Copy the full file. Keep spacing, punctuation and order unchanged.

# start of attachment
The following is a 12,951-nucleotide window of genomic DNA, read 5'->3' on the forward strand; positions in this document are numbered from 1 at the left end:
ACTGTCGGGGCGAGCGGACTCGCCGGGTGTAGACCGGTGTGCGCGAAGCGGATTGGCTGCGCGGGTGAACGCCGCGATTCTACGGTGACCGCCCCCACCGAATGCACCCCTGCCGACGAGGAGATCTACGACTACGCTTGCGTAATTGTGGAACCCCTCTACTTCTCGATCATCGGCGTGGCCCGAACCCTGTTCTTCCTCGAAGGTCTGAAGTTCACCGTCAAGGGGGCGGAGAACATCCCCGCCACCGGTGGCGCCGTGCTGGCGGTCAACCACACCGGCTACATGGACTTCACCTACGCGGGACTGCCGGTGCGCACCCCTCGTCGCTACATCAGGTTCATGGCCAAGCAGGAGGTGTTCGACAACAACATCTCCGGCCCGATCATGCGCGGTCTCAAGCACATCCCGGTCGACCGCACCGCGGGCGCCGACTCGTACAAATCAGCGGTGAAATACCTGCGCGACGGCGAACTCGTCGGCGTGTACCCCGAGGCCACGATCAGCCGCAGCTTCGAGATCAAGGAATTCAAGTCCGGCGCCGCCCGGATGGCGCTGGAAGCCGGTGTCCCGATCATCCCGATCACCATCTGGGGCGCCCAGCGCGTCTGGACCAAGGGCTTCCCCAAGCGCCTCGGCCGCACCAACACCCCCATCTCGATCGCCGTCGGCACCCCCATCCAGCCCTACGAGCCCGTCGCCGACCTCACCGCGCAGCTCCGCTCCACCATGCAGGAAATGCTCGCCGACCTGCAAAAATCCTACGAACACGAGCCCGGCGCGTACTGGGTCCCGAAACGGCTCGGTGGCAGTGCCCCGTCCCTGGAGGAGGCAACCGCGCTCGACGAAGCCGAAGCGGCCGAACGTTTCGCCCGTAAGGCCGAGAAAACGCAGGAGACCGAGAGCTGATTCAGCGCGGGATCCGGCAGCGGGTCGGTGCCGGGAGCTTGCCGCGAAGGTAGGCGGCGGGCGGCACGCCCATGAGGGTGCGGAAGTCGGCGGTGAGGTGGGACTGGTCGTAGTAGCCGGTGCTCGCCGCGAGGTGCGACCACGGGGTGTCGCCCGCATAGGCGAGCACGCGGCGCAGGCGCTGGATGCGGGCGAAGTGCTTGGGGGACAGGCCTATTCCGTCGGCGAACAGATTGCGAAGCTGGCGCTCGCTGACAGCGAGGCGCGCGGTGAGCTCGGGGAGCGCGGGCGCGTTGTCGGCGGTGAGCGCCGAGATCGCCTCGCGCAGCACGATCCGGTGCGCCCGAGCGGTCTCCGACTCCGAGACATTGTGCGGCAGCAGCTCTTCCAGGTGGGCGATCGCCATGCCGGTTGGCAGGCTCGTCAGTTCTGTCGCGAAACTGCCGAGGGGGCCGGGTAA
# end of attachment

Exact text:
The following is a 12,951-nucleotide window of genomic DNA, read 5'->3' on the forward strand; positions in this document are numbered from 1 at the left end:
ACTGTCGGGGCGAGCGGACTCGCCGGGTGTAGACCGGTGTGCGCGAAGCGGATTGGCTGCGCGGGTGAACGCCGCGATTCTACGGTGACCGCCCCCACCGAATGCACCCCTGCCGACGAGGAGATCTACGACTACGCTTGCGTAATTGTGGAACCCCTCTACTTCTCGATCATCGGCGTGGCCCGAACCCTGTTCTTCCTCGAAGGTCTGAAGTTCACCGTCAAGGGGGCGGAGAACATCCCCGCCACCGGTGGCGCCGTGCTGGCGGTCAACCACACCGGCTACATGGACTTCACCTACGCGGGACTGCCGGTGCGCACCCCTCGTCGCTACATCAGGTTCATGGCCAAGCAGGAGGTGTTCGACAACAACATCTCCGGCCCGATCATGCGCGGTCTCAAGCACATCCCGGTCGACCGCACCGCGGGCGCCGACTCGTACAAATCAGCGGTGAAATACCTGCGCGACGGCGAACTCGTCGGCGTGTACCCCGAGGCCACGATCAGCCGCAGCTTCGAGATCAAGGAATTCAAGTCCGGCGCCGCCCGGATGGCGCTGGAAGCCGGTGTCCCGATCATCCCGATCACCATCTGGGGCGCCCAGCGCGTCTGGACCAAGGGCTTCCCCAAGCGCCTCGGCCGCACCAACACCCCCATCTCGATCGCCGTCGGCACCCCCATCCAGCCCTACGAGCCCGTCGCCGACCTCACCGCGCAGCTCCGCTCCACCATGCAGGAAATGCTCGCCGACCTGCAAAAATCCTACGAACACGAGCCCGGCGCGTACTGGGTCCCGAAACGGCTCGGTGGCAGTGCCCCGTCCCTGGAGGAGGCAACCGCGCTCGACGAAGCCGAAGCGGCCGAACGTTTCGCCCGTAAGGCCGAGAAAACGCAGGAGACCGAGAGCTGATTCAGCGCGGGATCCGGCAGCGGGTCGGTGCCGGGAGCTTGCCGCGAAGGTAGGCGGCGGGCGGCACGCCCATGAGGGTGCGGAAGTCGGCGGTGAGGTGGGACTGGTCGTAGTAGCCGGTGCTCGCCGCGAGGTGCGACCACGGGGTGTCGCCCGCATAGGCGAGCACGCGGCGCAGGCGCTGGATGCGGGCGAAGTGCTTGGGGGACAGGCCTATTCCGTCGGCGAACAGATTGCGAAGCTGGCGCTCGCTGACAGCGAGGCGCGCGGTGAGCTCGGGGAGCGCGGGCGCGTTGTCGGCGGTGAGCGCCGAGATCGCCTCGCGCAGCACGATCCGGTGCGCCCGAGCGGTCTCCGACTCCGAGACATTGTGCGGCAGCAGCTCTTCCAGGTGGGCGATCGCCATGCCGGTTGGCAGGCTCGTCAGTTCTGTCGCGAAACTGCCGAGGGGGCCGGGTAA